these injuries and disorders,
OSH professionals can offer
effective interventions to meet
the challenges that contractors
face in the field.
•The simple good practices
solutions summarized can help
mitigate potential ergonomic
hazards and increase productivity
at construction job sites.
The purpose of this research project was to better understand compensation trends among Safety, Health, and Environmental (SH&E) professionals. Since 2008, the Board of Certified Safety Professionals (BCSP) has measured and reported salary and employment trend data as a service to its certificants and SH&E professionals. In 2015, BCSP hoped to develop a more complete SH&E employment trend and salary picture by inviting five partners to participate in the data collection process. Partners: ASSE - American Society of Safety Engineers; ABIH - American Board of Industrial Hygiene; AHMP - Alliance of Hazardous Materials Professionals;
AIHA - American Industrial Hygiene Association; and IHMM - Institute of Hazardous Materials Management.
A 2015 American Society of Safety Engineers survey of more than 9,000 occupational safety and health professionals reveals they earn an annual base salary on average of $98,000, an increase of $8,000 since the survey was taken two years ago.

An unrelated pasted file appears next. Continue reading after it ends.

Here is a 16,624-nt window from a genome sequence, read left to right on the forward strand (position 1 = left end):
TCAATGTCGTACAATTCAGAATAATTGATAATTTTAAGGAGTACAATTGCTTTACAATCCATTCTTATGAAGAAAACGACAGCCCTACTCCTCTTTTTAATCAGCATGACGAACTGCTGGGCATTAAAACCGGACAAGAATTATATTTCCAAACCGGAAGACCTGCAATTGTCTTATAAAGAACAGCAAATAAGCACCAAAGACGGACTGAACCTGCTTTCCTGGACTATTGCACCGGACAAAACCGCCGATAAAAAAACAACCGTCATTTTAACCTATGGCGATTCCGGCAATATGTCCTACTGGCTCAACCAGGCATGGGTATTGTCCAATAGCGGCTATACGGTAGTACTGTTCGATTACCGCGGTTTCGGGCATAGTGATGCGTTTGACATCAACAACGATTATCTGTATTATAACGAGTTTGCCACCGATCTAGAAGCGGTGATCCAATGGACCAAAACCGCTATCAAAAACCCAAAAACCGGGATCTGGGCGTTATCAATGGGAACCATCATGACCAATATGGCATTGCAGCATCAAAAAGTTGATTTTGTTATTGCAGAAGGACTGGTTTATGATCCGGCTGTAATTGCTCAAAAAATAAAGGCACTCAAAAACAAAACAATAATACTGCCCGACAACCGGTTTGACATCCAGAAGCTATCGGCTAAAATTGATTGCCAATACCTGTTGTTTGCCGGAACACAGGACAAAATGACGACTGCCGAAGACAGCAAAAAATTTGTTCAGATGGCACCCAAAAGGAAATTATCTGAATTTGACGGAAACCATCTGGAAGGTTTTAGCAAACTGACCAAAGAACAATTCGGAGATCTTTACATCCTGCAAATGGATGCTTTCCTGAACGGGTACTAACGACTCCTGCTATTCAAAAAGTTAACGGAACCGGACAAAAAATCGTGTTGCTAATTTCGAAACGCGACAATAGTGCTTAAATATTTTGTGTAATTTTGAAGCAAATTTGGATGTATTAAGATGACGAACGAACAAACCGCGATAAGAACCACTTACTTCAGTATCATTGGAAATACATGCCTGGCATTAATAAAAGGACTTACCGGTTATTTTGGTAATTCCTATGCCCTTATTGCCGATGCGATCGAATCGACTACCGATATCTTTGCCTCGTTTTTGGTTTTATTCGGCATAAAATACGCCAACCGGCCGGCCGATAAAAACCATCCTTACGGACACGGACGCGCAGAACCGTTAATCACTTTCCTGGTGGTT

The ASSE survey results are part of an expansive collaboration with the American Board of Industrial Hygiene (ABIH), Alliance of Hazardous Materials Professionals (AHMP), American Industrial Hygiene Association (AIHA), Board of Certified Safety Professionals (BCSP) and Institute of Hazardous Materials Management (IHMM).
A summary is provided and includes a link to download the full report.
Through the proactive approach, essential feedback on performance may be available before an incident occurs. Thus, to effectively oversee the SMS, a composite performance evaluation system that encompasses all of the potential factors affecting a construction site’s safety is of essential. One major issue regarding improvement of safety performance at construction sites is the lack of comparable data or index to indicate how well or bad, in terms of safety, a construction site is performing.
In 2010, less than 1% of the (work zone) WZ crashes had fatalities. One would think that most fatalities happen at night, but just like in Wyoming, more than 70% of the deaths in WZ crashes were in broad daylight. Another 2010 statistic is that more than four people every hour or one every 14 minutes
were injured in a WZ crash.
The Body of Knowledge project is dedicated to creating a living reference that represents the collective knowledge of the Safety, Health and Environmental profession. While the preliminary work has begun, there is still more to do. The purpose of this website is to introduce subject areas that will eventually be part of the Body of Knowledge, and to gather feedback on the future direction, and ongoing assessment of what needs to be completed.